More on the Westmoreland event can be found here.

In Reading, CNA Cheila Martinez expressed frustration with corporations’ continued attacks on hardworking Americans.

“If this Supreme Court case goes the wrong way, it will be a domino effect. From public to private sector, employers will get the message that IMG_0071they don’t need to honor union contracts and will try to trample our rights,” she said. Then added, there is hope. “But as union members, we know the power of working together.”

The Reading event was covered by both the Reading Eagle and WFMZ

The events in Pennsylvania were part of more than 300 across the nation to send the message that working people won’t be deterred by a lawsuit driven by anti-worker CEOs and billionaires to divide them and limit people’s power in numbers. This comes as a new report from the Economic Policy Institute investigates how a small group of foundations with “ties to the largest and most powerful corporate lobbies” has bankrolled this Supreme Court case and other attacks on working people.

“Workers need to watch what is happening because anti-worker legislation has been spreading around the country,” said Eric Szopacs, a CNA in Allentown. “And in places where that legislation has been enacted, workers earn less and have far fewer protections because their voices are now denied legally.”

IMG-4220The Allentown group was met by reporters from WFMZ and the  Allentown Morning Call.

Workers have vowed to stick together no matter the result of the Supreme Court case and fight for even more good, union jobs that can provide financial security for families, strengthen communities and boost the economy.

“America needs unions for economic security and to fight for safe workplaces that benefit employees and consumers,” said Helen Noel, a CNA from Western PA. “We will not be stopped and refuse to go back to the days when we were not legally allowed to protect our rights.”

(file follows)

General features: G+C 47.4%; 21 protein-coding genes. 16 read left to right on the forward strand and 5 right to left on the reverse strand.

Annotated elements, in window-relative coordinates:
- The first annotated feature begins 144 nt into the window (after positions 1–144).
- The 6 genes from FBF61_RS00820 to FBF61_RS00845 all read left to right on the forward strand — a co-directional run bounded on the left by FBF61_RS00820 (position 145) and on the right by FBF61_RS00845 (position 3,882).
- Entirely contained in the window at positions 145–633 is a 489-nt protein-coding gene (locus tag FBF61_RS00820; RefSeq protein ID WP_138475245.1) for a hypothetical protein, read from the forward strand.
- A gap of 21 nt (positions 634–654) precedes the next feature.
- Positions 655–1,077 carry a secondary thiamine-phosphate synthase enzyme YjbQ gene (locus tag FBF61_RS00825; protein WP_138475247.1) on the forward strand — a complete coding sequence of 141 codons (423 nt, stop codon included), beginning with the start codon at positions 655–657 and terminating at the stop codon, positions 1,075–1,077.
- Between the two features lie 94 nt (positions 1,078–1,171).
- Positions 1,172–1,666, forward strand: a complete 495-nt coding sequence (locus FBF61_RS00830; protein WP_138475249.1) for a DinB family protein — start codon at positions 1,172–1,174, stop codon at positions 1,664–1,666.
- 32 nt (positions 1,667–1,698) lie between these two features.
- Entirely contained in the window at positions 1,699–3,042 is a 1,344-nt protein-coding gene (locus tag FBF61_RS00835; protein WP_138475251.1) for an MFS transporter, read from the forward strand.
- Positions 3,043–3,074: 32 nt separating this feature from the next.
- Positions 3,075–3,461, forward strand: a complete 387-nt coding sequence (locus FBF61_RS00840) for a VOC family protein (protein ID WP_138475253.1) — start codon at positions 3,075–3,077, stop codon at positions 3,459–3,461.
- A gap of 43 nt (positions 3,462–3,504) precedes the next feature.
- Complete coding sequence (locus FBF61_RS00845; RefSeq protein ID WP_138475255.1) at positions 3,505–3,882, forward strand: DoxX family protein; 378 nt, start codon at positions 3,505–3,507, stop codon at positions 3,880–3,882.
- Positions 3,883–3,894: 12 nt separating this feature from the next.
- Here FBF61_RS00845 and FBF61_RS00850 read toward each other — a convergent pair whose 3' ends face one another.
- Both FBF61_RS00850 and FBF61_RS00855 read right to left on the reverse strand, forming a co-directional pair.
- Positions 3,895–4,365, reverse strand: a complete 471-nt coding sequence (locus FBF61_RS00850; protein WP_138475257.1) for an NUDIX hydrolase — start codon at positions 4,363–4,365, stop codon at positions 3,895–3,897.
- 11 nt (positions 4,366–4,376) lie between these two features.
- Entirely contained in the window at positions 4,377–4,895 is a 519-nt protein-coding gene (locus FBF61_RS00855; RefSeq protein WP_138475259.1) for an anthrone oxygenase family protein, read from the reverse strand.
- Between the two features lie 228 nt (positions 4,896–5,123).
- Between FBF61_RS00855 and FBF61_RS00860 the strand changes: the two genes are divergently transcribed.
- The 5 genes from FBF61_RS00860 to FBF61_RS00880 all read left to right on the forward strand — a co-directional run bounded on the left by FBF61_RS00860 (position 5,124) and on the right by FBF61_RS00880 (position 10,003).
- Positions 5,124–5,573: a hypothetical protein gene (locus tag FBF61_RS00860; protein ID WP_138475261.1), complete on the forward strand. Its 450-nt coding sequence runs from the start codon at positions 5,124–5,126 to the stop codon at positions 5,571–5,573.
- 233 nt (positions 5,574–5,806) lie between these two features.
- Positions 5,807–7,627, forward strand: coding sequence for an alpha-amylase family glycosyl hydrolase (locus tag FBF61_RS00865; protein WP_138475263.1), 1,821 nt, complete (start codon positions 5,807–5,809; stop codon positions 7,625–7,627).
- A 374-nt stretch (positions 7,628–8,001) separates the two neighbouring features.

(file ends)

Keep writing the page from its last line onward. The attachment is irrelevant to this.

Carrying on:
In the Post-Gazette this weekend, Governor Wolf and Mayors Bill Peduto and Jim Kenny wrote, “We need unions because the American Dream – once a reachable promise for most who work hard and play by the rules – has become elusive for far too many Americans….Here in Pennsylvania, we are going to fight for working families. That means pushing for policies such as raising the minimum wage, providing all workers with sick days and adequately funding education. It also means fighting for the right for workers to organize and join a union that will make sure their voices are heard.”

Workers and elected officials pointed to research that finds while 42 percent of all U.S. workers are paid less than $15 an hour, workers in unions are paid 10 to 20 percent more than workers in similar, but non-union, jobs. According to a paper by the Center for Economic and Policy Research, the difference is even greater for Black workers with Black women in unions earning 37 percent more than non-union workers and Black men earning 35 percent more.